I tell women to learn their company’s operating and management systems as a foundation for building a success career. But most women (and men) have never been taught how to think in terms of systems or how to map out processes so my advice may seem daunting.
If you took the initiative to search the web you may have been overwhelmed. Mapping processes seems complicated! There are symbols that you use to create diagrams to convey specific functions. The experts have names that require you to twist and contort your mouth in an attempt to pronounce. And it seems everyone has a PhD.
But the reality is that you don’t have to make it complicated for most of your purposes. No one needs to be well versed in systems or processes design. Here’s how I got a project started on mapping its processes.
A few years ago I was assigned to a project that was not going well – we were beyond being up to our waist in alligators! Every Great American Alligator Slayer in the company made his pilgrimage out to the project and told us that if we “Do X”, we would be over the hump and the project would smooth out. So we did as we were told. After a few months we had some great alligator hides hanging around the conference room but the project was getting worse. While we were shooting the large alligators, thousands of alligators hatched and were growing bigger.
All of the Great American Alligator Slayers gathered again at the project to come up with a new plan. There were no new ideas. In frustration they told the young Project Manager to make a list of all the new issues and tackle them one-by-one. The young PM looked back at them and said “That’s what I’ve been doing. I get 2-3 items taken off the list a day but then add 6-8.”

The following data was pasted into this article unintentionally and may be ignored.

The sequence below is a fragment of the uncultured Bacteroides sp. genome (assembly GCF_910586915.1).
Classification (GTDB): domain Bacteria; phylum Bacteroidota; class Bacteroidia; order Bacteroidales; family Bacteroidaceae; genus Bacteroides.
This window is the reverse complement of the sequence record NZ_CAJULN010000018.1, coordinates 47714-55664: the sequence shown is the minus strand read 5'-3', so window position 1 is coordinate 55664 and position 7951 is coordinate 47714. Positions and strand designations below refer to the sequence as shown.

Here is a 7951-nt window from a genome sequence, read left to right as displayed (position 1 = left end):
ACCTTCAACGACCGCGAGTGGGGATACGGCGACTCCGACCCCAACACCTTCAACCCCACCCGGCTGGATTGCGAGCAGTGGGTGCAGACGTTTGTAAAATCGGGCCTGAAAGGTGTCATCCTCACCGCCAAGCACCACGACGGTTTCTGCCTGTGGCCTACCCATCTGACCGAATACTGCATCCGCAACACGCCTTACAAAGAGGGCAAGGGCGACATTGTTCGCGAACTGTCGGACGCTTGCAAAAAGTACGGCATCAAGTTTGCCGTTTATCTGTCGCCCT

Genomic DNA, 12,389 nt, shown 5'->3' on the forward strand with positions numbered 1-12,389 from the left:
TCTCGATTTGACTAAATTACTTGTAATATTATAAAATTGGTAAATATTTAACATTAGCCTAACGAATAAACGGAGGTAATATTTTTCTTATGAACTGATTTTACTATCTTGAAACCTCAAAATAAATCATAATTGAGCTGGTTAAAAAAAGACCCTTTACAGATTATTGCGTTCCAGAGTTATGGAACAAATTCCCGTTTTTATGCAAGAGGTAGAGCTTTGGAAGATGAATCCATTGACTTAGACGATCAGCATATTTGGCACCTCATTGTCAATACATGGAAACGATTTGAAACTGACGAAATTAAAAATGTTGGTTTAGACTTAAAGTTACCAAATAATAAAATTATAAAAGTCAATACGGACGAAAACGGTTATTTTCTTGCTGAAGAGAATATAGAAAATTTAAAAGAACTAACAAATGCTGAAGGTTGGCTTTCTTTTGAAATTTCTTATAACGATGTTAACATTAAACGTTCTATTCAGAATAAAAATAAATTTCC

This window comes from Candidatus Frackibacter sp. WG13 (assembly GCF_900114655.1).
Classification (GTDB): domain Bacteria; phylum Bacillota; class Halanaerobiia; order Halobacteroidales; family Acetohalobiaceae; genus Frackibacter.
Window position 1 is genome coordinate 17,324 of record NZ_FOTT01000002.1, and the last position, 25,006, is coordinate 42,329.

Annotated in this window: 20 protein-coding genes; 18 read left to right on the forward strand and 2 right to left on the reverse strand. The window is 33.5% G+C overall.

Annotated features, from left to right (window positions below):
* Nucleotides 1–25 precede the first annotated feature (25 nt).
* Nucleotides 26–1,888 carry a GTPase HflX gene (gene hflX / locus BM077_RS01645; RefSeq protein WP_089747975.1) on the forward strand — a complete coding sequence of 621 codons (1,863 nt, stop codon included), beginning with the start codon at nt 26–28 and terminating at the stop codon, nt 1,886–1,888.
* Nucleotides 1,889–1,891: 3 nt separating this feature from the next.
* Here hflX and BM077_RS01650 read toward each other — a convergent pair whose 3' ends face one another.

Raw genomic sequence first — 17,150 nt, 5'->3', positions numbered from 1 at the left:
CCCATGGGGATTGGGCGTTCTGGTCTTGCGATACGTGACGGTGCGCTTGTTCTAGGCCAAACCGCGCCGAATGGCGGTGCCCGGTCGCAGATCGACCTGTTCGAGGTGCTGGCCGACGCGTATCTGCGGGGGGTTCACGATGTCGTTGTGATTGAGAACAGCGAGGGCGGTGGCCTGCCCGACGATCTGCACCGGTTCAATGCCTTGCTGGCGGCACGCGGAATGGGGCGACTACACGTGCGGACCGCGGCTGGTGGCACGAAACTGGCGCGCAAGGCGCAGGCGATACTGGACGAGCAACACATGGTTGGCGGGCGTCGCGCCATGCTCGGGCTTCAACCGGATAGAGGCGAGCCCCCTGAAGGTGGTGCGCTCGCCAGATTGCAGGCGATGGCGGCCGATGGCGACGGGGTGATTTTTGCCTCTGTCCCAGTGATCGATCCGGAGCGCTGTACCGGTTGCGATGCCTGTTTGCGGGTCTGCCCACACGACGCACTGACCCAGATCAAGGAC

There was dead silence. No one had an answer. I then took the opportunity to pitch my approach.
I went up to the front board and said “Let’s talk about how we deal with materials we purchase for the project – our Material Control process.” I then picked a starting point – we have a contract for materials. Now what?
Materials have to be ordered.
Who orders the material and in what quantity?
It was decided that the superintendent would determine how much to order and the delivery date. The project engineer would place the order and track the quantity remaining on the contract. He would confirm back to the superintendent the delivery date.
OK, now the delivery date is here and the truck arrives with the material.
Now what? Who is going to receive the delivery, inventory it and make sure it is stored properly? It was decided that the assistant superintendent would handle the material delivery.
So now that we have the material what else has to happen? We want to get paid for it! What do we need to do to get paid?
Within an hour we had the process drawn out in simple boxes with lines connecting the boxes. We determined that we needed a Material Coordinator and decided who in the company to bring out to the site for that position.
When we were done the PM looked up from his task list and says “I just crossed 8 items off my list!”
Again dead silence but this time, the silence of amazement. Finally the gruffest Alligator Slayer in the company points to the board and says “Do that!”
The Process Meeting was born. (I will write more about how I evovled this meeting in my next article.)
To map out processes you don’t have to do much more than pick a starting point and start asking questions:
“Who does that?”
“When does that need to happen?”
“What else is there?”
If you are leading the discussion, you don’t have to have the answers. This is a collaborative process. I try to let the group figure out the processes and just ask the questions. I look for missing tasks and connections.
I also include as many people as possible even people who aren’t actively involved in the process so we get a wider perspective. It is important to ask “why” a lot and let the group modify existing procedures to develop a more comprehensive and effective process.
Don’t be overwhelmed by the prospect of process mapping. Keep it simple. I often think the biggest mistake we make in trying to teach process mapping at work is that we start out making it more complex that we need to. Process mapping is a significant change to how most people were taught to solve problems. We have to win them over in the thought process before we critique and teach higher level techniques.
Empowered women keep it simple to get buy-in on change.
I want to hear your thoughts and opinions so leave a comment!!
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